Why Aperture Priority for DSL photography…

Waterrock Knob, Blue Ridge Parkway, Bob Grytten photo
Waterrock Knob, Blue Ridge Parkway, Bob Grytten photo

About the Camera …







How to set the Camera?!!!!

I treat the camera as a tool to gather information about where we are or have been so we can discuss, share, or archive.

Automatic: First off, if set on automatic, the camera will arbitrarily set the Depth of field, one of the most important camera settings we have.  I want to know how much will be in focus and how much is soft focus! Period! This is not the place for Arbitary…

So What to set?

Manual: If I go totally manual, that means I’m going to practice with my camera at least three times a week. Plus I have to set two controls . Unless fighting with my camera is my thing and of course that’s OK – but the aperture will have to be set, then shutter speed or vice versa.

Program: If I set on “P” for Program, the camera will select the fastest shutter speed for the conditions – and that is good for best chance of sharpness. But the trade off, will be Aperture as that too may get set where I may not want it. And unless I have a Depth of Field preview button, I will be blind in that area.  If, however, I’m working in fast moving commercial situations that may be my choice.

Aperture:  – the most important element in my view.  Aperture controls the depth-of-field.  Do I want shallow – set for that. Do I want lots of DOF – set for that. And the Shutter speed will set automatically. That is my overall preference – and the preference of the majority of professionals, for what it’s worth and amateur photographers – according to Darren Rouse’s DPS, a good online resource tool, BTW,

Frog in Florida bog         Bob Grytten Photo
Frog in Florida bog, Published, Outdoor Photographer – Bob Grytten Photo

Things can change rapidly in the field. Setting the camera on Aperture Priority allows us to change  quickly so the camera works like a tool.

The reason we use AP is for the Depth-of-Field. If set at the largest aperture or “biggest opening“ the amount of light entering the camera is the greatest, and that allows the shutter speed to also be the fastest possible.

Shutter Speed changes automatically as we change the Aperture.

Water Drop on Leaf, Bob Grytten Photo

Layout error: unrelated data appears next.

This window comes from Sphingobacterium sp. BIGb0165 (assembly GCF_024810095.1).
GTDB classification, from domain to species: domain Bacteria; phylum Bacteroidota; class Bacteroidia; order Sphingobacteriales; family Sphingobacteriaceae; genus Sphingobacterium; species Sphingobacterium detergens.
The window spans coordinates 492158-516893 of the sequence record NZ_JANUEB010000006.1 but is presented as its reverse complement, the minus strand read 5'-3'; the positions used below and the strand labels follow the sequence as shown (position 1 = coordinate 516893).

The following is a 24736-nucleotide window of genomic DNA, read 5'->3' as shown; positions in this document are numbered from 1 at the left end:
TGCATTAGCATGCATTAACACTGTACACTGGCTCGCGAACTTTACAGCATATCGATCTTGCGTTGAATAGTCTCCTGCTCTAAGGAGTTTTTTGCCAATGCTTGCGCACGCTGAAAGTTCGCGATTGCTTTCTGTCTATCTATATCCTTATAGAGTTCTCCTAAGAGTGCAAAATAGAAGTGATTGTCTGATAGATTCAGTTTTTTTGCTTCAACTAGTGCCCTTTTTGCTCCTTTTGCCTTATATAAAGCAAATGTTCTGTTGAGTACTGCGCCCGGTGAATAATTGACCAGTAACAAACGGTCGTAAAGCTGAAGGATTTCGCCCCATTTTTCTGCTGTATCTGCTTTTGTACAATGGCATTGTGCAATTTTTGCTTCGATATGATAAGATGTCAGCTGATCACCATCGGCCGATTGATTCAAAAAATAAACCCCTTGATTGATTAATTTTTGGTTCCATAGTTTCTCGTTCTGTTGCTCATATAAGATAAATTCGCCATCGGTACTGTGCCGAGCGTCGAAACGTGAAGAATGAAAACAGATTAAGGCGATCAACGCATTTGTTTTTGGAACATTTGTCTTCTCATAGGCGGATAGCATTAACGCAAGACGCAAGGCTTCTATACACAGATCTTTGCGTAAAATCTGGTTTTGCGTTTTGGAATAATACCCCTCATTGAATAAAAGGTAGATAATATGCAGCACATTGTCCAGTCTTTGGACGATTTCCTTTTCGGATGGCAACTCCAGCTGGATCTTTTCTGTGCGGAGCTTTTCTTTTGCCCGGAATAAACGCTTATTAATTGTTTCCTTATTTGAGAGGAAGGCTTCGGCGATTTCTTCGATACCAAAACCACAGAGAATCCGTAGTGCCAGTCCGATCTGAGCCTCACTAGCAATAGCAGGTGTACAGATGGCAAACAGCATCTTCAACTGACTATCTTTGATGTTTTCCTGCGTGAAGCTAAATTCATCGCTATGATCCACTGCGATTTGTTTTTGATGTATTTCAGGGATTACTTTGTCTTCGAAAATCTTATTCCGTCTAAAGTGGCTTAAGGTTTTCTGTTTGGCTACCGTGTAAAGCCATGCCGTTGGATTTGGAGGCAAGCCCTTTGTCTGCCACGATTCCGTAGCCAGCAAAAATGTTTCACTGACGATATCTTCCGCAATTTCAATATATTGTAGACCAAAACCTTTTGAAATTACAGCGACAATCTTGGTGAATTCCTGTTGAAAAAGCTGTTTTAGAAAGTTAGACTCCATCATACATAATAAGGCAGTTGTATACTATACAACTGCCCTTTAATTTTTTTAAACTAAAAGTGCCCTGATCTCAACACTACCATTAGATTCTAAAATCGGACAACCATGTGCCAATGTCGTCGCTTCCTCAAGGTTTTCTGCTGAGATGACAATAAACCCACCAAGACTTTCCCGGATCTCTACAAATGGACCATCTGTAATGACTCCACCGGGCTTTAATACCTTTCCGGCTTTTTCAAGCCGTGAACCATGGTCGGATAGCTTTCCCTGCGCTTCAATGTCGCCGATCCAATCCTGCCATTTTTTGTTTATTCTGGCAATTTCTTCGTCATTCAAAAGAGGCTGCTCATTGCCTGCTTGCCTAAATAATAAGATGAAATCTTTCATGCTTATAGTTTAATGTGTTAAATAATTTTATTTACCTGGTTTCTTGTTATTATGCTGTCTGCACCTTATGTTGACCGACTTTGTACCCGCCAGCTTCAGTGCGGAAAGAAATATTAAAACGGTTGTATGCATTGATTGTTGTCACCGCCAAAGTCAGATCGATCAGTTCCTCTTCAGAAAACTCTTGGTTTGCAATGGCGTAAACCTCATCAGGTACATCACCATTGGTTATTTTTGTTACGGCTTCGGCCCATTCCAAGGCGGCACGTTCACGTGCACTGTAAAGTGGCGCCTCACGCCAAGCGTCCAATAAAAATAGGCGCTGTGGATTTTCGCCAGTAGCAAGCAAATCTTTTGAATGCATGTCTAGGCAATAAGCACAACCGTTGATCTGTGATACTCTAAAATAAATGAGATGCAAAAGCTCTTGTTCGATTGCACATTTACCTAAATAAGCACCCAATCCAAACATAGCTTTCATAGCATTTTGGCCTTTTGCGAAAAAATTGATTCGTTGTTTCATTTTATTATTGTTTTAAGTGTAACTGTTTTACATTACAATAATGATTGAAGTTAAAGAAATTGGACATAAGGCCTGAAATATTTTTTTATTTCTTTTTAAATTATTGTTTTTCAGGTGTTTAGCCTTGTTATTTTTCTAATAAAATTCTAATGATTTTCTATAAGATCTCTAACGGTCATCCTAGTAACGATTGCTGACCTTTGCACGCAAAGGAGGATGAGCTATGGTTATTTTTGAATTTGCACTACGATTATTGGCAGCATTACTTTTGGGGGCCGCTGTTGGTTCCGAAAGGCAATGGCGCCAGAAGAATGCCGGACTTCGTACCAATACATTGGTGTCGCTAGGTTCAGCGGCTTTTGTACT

Water Drop on Leaf, Bob Grytten Photo

SLR cameras have been designed to show us exactly what the images will look like when the aperture is opened all the way. This way when looking through the view finder, if we like what we see, we can simply release the shutter and move on to our next subject. We can then take our mind off our camera and concentrate on the most important elements of the program – Light, Composition, and getting rid of those distracting elements.

Opened all the way, the aperture also provides us with the shallowest Depth-of-Field possible, great for creating a soft background or “bokeh” for flowers.

Charleston, SC bob Grytten image
Charleston, SC Bob Grytten image

When looking through the view finder if we want more Depth-Of-Field, we simply “stop down” the aperture to decrease the size of the opening.





Cataloochee Valley - Bob Grytten photo
Cataloochee Valley – Bob Grytten photo

For landscape we work our day down to the smallest aperture which gives us the most DOF. That is also good to slow water movement as this example.

Below is a general idea of aperture settings.




f/2.8        f/4      f/5.6      f/8     f/11     f/16     f/22    f/32

Shallowest DOF     Medium (more DOF)                  Most DOF

Find the setting right for you and stick with it until it becomes second nature. Shooting what you like is always the best idea as that’s where your best work will happen. Have fun, and keep shooting. Comments invited…


Darren Rouse DSP- http://digital-photography-school.com/author/darren/.

Lens Lugger World wwwlensluggerworld.com

Blogs: lensluggers.com             bobgrytten.com

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